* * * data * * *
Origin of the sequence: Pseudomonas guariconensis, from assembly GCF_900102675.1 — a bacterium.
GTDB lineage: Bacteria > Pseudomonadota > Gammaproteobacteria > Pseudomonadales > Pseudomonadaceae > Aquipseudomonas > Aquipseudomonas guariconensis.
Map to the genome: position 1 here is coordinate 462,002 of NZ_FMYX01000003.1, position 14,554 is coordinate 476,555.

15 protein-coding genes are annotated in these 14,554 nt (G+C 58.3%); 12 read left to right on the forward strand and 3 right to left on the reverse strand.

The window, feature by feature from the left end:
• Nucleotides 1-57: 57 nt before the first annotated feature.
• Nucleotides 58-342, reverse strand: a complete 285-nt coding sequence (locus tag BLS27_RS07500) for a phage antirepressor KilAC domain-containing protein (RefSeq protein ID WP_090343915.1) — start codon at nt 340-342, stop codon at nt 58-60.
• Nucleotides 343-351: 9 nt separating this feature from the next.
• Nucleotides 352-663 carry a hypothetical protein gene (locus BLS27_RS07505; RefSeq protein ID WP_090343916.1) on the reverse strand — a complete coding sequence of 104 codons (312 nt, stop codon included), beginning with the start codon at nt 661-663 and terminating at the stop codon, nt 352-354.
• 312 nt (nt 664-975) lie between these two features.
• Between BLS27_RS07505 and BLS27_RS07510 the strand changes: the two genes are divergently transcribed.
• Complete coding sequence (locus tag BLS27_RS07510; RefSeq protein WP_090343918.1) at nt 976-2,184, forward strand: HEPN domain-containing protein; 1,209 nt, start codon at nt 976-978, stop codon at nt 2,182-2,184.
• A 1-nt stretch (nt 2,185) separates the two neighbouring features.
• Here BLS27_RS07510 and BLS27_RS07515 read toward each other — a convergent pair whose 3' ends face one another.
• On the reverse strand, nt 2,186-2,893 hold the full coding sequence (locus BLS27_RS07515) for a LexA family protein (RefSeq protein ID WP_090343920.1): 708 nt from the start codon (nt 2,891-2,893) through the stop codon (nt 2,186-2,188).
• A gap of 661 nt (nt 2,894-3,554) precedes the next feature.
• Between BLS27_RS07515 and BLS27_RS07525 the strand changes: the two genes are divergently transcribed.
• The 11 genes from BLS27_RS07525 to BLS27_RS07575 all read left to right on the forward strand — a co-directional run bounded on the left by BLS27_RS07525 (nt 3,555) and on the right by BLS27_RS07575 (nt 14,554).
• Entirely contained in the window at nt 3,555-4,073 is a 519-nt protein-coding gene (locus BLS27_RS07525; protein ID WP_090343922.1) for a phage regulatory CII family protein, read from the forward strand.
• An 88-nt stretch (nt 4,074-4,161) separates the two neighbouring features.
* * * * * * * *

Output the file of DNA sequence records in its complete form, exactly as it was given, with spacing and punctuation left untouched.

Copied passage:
Origin of the sequence: Pseudomonas guariconensis, from assembly GCF_900102675.1 — a bacterium.
GTDB lineage: Bacteria > Pseudomonadota > Gammaproteobacteria > Pseudomonadales > Pseudomonadaceae > Aquipseudomonas > Aquipseudomonas guariconensis.
Map to the genome: position 1 here is coordinate 462,002 of NZ_FMYX01000003.1, position 14,554 is coordinate 476,555.

15 protein-coding genes are annotated in these 14,554 nt (G+C 58.3%); 12 read left to right on the forward strand and 3 right to left on the reverse strand.

The window, feature by feature from the left end:
• Nucleotides 1-57: 57 nt before the first annotated feature.
• Nucleotides 58-342, reverse strand: a complete 285-nt coding sequence (locus tag BLS27_RS07500) for a phage antirepressor KilAC domain-containing protein (RefSeq protein ID WP_090343915.1) — start codon at nt 340-342, stop codon at nt 58-60.
• Nucleotides 343-351: 9 nt separating this feature from the next.
• Nucleotides 352-663 carry a hypothetical protein gene (locus BLS27_RS07505; RefSeq protein ID WP_090343916.1) on the reverse strand — a complete coding sequence of 104 codons (312 nt, stop codon included), beginning with the start codon at nt 661-663 and terminating at the stop codon, nt 352-354.
• 312 nt (nt 664-975) lie between these two features.
• Between BLS27_RS07505 and BLS27_RS07510 the strand changes: the two genes are divergently transcribed.
• Complete coding sequence (locus tag BLS27_RS07510; RefSeq protein WP_090343918.1) at nt 976-2,184, forward strand: HEPN domain-containing protein; 1,209 nt, start codon at nt 976-978, stop codon at nt 2,182-2,184.
• A 1-nt stretch (nt 2,185) separates the two neighbouring features.
• Here BLS27_RS07510 and BLS27_RS07515 read toward each other — a convergent pair whose 3' ends face one another.
• On the reverse strand, nt 2,186-2,893 hold the full coding sequence (locus BLS27_RS07515) for a LexA family protein (RefSeq protein ID WP_090343920.1): 708 nt from the start codon (nt 2,891-2,893) through the stop codon (nt 2,186-2,188).
• A gap of 661 nt (nt 2,894-3,554) precedes the next feature.
• Between BLS27_RS07515 and BLS27_RS07525 the strand changes: the two genes are divergently transcribed.
• The 11 genes from BLS27_RS07525 to BLS27_RS07575 all read left to right on the forward strand — a co-directional run bounded on the left by BLS27_RS07525 (nt 3,555) and on the right by BLS27_RS07575 (nt 14,554).
• Entirely contained in the window at nt 3,555-4,073 is a 519-nt protein-coding gene (locus BLS27_RS07525; protein ID WP_090343922.1) for a phage regulatory CII family protein, read from the forward strand.
• An 88-nt stretch (nt 4,074-4,161) separates the two neighbouring features.